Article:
@micheal - in general I agree, all things are easier when you're a larger company and have a network of people you can call upon to help with these things. Specifically, for the startup..., I don't know... I would assume that (soon) new companies would emerge to help make that process of the audit and the offering circular a little more streamlined and affordable... and perhaps be on a contingent basis. I'm sure that the SEC is going to watch this very carefully given the potential for abuse. They spent about four(?) years coming up with the rules.

So... this is not something I would encourage a new entrepreneur to try right off the bat, but it is a new route for an exit and a powerful way to link to true crowdfunding. (Which I guess you must know pretty well given your business!).

Cheers
Paul O'Brien
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Paul O'Brien Entrepreneur • Advisor
Tech Economic Development and VC CMO
Just a point of clarification as the media coverage of this news has been pretty unsophisticated. "On May 1st the rules in the US were changed for Micro Investing allowing individuals to own a small part of a company in a crowdfunding type of scenario instead of getting a trinket." That has been possible for years; what's changing is the ease with which it can happen, how much can be raised, by how many, and with how minimal a contribution.

Do a Google search for "Equity Crowdfunding" and you'll find many platforms which have been serving startups with crowdfunded venture capital for years. That said, since you are thinking/seeking investors at $200 and up, the newer regulations certainly serve you as the older platforms typically aggregate accredited investors and support later stage rounds.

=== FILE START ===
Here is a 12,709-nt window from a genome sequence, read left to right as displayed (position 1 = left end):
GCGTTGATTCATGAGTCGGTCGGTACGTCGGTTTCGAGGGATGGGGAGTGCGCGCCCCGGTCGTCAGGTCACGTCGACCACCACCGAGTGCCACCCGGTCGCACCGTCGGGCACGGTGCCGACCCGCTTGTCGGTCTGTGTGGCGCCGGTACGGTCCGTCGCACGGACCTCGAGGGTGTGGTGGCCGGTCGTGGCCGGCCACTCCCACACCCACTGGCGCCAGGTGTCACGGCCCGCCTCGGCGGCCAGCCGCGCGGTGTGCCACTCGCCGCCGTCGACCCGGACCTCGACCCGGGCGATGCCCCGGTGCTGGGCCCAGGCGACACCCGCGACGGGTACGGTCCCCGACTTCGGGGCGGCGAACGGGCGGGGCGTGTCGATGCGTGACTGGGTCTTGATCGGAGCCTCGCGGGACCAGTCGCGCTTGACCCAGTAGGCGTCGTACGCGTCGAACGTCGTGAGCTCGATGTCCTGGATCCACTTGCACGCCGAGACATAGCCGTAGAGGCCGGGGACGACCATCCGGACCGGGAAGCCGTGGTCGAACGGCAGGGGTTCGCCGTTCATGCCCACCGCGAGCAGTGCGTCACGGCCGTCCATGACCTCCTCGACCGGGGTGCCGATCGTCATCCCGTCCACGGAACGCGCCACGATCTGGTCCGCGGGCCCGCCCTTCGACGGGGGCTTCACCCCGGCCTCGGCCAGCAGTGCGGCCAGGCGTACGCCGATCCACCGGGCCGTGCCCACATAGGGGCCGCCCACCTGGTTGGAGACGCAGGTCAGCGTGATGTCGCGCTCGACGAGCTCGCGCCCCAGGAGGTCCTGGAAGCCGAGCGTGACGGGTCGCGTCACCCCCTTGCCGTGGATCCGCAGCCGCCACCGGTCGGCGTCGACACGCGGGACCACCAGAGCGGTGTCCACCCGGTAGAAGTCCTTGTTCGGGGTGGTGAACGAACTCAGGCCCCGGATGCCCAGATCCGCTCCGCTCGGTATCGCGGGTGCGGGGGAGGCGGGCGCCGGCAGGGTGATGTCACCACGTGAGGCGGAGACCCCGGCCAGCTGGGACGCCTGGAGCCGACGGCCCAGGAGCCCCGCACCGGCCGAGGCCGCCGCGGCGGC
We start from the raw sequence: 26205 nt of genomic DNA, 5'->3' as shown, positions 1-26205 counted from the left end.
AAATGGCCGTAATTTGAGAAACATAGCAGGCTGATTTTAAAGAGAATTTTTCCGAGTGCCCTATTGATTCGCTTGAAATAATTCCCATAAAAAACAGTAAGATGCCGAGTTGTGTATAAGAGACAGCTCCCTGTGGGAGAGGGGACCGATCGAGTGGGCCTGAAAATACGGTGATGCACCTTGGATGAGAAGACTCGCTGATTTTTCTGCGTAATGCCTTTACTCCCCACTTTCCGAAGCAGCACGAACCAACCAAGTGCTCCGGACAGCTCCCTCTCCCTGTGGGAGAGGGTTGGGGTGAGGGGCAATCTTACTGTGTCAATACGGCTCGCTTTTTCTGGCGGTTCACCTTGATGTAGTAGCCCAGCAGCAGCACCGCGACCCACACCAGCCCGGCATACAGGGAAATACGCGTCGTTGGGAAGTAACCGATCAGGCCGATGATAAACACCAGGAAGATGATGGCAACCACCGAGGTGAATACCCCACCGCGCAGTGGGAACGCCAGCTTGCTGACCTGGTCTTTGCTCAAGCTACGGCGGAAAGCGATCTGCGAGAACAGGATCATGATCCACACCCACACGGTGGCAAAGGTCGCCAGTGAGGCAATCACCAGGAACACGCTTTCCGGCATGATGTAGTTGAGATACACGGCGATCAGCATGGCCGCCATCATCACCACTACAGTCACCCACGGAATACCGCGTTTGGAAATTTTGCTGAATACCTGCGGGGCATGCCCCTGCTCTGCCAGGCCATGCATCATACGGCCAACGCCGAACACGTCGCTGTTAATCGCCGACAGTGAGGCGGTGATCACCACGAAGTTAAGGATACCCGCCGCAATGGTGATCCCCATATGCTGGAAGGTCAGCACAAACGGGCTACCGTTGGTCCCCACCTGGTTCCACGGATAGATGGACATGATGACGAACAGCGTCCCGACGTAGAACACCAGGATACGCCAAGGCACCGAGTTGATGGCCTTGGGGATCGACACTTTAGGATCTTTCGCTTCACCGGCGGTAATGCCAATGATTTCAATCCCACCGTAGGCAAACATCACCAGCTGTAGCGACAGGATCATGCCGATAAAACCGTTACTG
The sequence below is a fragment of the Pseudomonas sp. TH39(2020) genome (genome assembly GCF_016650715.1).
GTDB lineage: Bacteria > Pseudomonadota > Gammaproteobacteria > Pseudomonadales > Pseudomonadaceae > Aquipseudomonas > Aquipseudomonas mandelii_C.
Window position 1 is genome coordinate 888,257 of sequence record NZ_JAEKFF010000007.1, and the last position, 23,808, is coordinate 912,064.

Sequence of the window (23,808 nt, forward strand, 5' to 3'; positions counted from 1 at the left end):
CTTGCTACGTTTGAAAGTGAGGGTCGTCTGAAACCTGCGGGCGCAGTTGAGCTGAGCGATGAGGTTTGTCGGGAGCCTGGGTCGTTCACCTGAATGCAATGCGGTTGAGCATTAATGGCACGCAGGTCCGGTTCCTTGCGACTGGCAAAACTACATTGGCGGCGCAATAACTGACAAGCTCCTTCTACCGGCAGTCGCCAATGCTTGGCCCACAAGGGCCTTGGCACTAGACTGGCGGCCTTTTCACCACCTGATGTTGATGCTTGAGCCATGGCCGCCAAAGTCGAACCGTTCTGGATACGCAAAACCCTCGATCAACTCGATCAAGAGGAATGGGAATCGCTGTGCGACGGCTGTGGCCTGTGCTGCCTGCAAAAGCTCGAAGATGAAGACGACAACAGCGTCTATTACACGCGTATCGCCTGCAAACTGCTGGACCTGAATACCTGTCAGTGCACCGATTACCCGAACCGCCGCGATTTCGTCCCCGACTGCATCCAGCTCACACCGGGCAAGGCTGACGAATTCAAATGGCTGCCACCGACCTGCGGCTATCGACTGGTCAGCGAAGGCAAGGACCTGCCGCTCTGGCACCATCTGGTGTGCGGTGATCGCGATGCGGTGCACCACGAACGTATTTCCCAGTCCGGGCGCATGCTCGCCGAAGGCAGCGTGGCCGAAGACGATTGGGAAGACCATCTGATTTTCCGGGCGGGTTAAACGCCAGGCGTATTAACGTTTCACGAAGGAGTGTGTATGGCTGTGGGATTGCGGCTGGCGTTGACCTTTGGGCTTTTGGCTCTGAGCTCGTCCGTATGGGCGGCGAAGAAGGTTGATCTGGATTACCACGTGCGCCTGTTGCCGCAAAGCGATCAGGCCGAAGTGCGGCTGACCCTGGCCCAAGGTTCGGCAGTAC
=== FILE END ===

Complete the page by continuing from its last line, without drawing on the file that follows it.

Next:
Full disclosure: I work for one of them. We publish quite a bit of information about equity crowdfunding and how it works here.
Michael Brill
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Michael Brill Entrepreneur
Technology startup exec focused on AI-driven products
Hi @Paul. Could you clarify:

"the newer regulations certainly serve you"

AFAIK, there are no new US regulations that make it easier for a seed-level startup to raise money from unaccredited investors. I could be missing something?


Rob Gropper
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Rob Gropper Entrepreneur
Director at PetHero, SPC - Member at Eastside Incubator - Principal at Tuxedo Technologies Group
... move to WA state:
http://www.crowdfundinsider.com/2014/05/37645-inside-view-washington-state-equity-crowdfunding-law/

http://www.dfi.wa.gov/small-business/crowdfunding .

Still the wild west - the state dept of financial institutions just published their rules in the past few months so not much history yet. Still not as straight forward as it should be, but much better than current and previous federal regs. Still a limit on advertising that you are raising $$ - must be limited to residents of WA. We still need a platform/portal (like kickstarter or Idiegogo). But the good news: can raise from non-accredited as well as accredited investors, can raise up to $1,000,000/yr, audited financials not required.


Leo Lam, PhD
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Leo Lam, PhD Advisor
Product development executive, serial entrepreneur and Angel Investor
I am glad that someone brought up Washington State. We are pretty much at the forefront of pushing for crowd funding legislation.

One of the major pushers is Joe Wallin, a prominent business attorney here in Seattle. He has posted multiple times about the Federal rules and also the WA legislation.

His writing can be found on the Startup Law Blogand his own blog. I highly recommend that you read through those posts. It's quite a complex issue that would require more than a post/response here. My company is fully crowd-funded, and it has been a great ride. Hope this helps.